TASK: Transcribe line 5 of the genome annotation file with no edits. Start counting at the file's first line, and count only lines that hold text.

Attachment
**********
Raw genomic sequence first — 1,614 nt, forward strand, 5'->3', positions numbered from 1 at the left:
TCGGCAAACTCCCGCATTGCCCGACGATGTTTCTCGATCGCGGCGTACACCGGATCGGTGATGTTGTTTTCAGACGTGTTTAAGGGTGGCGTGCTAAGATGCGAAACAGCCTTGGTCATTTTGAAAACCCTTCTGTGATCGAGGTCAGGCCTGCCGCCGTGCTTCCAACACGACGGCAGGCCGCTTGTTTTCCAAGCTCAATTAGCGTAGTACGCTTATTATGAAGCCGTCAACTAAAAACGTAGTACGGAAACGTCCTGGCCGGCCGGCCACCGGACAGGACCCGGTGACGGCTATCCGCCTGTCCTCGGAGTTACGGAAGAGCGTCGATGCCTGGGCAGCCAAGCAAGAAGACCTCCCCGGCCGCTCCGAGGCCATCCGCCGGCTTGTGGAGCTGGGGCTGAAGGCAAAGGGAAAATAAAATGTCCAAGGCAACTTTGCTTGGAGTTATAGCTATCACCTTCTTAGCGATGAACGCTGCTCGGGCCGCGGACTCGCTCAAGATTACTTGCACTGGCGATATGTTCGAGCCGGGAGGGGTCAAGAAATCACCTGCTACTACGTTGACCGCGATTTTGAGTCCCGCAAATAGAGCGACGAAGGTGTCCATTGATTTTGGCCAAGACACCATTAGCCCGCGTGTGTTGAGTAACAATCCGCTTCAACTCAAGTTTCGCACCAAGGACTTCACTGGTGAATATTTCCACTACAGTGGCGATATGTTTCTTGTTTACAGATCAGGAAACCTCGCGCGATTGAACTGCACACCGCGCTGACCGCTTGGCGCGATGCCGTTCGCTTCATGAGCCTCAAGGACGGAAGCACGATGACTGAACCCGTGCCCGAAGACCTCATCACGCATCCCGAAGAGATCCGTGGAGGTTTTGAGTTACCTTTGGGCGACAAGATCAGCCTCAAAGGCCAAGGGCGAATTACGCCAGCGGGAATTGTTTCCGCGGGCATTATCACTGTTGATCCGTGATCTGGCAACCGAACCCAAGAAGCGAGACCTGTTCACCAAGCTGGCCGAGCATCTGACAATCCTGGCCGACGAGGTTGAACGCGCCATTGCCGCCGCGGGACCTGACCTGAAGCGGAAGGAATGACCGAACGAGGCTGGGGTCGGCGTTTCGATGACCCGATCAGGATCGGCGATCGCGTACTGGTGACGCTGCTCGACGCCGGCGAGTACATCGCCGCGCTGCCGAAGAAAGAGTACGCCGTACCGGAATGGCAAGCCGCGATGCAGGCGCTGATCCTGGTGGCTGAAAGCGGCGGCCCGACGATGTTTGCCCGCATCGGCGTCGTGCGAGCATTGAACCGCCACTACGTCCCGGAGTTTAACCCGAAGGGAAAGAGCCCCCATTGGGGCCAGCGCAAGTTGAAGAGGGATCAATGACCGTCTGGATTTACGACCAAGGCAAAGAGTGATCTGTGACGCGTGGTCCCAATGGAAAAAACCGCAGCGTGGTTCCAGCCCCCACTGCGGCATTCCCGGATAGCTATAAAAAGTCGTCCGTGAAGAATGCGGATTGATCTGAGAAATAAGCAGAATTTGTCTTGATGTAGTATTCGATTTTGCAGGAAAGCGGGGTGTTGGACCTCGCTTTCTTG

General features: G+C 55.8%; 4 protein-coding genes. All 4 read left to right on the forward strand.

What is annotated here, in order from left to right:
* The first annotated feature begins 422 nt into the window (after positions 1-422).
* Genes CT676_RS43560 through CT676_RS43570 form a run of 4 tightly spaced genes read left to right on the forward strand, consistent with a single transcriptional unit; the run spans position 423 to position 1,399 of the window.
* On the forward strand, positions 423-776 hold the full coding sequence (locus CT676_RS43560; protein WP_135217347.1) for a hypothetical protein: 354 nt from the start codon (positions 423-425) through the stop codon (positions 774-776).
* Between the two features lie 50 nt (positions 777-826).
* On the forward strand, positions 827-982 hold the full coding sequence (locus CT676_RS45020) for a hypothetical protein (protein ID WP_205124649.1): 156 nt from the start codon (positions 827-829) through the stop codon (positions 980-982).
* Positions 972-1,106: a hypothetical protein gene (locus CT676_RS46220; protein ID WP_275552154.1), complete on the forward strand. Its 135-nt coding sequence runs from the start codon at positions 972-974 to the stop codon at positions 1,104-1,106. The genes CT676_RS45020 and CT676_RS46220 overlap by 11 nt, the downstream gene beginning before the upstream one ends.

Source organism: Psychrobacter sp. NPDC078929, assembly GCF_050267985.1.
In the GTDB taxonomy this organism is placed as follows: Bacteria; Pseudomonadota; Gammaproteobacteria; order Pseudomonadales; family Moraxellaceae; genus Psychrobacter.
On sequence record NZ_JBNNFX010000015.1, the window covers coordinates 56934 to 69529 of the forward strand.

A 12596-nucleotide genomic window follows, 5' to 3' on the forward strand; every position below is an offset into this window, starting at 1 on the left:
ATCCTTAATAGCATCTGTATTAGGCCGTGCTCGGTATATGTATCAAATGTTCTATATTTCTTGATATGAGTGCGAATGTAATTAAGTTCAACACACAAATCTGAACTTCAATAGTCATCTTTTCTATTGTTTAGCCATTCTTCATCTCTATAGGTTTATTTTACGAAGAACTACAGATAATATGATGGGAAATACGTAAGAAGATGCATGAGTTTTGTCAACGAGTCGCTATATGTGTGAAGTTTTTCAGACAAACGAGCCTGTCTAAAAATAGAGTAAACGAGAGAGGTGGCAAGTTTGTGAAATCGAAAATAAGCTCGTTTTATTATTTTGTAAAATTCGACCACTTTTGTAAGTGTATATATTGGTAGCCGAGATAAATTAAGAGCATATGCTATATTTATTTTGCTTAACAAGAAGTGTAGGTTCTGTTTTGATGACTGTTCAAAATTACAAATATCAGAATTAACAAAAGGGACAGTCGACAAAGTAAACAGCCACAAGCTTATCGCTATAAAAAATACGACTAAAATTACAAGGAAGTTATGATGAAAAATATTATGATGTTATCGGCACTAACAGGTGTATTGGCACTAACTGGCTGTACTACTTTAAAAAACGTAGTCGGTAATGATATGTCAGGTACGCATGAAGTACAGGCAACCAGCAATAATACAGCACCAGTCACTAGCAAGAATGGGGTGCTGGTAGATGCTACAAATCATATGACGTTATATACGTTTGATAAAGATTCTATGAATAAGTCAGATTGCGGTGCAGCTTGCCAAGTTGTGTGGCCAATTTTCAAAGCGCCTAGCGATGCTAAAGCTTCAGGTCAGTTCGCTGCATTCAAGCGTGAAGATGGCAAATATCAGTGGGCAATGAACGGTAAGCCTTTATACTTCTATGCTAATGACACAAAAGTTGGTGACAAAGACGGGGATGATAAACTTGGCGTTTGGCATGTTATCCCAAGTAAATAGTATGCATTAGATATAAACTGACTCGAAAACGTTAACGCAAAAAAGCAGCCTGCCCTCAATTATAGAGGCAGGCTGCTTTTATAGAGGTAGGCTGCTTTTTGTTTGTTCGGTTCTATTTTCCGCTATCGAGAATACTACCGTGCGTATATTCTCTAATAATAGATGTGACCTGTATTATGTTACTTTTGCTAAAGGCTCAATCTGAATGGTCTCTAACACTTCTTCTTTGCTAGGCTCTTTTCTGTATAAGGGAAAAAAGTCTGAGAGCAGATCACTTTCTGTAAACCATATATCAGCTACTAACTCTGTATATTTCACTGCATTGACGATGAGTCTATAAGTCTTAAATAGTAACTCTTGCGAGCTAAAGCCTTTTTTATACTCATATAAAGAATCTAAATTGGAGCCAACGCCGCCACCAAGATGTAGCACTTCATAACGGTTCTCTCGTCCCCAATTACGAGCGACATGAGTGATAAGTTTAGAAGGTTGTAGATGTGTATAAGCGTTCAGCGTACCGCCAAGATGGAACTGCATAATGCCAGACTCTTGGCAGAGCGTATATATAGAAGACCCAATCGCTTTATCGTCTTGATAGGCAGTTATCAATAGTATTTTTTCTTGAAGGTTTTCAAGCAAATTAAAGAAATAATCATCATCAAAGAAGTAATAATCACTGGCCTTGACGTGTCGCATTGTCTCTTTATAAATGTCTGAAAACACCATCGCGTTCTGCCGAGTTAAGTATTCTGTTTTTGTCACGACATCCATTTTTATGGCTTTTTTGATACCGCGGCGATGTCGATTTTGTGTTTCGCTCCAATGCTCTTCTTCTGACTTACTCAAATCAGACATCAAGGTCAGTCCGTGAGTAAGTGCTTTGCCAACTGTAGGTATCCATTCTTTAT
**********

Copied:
* The first annotated feature begins 422 nt into the window (after positions 1-422).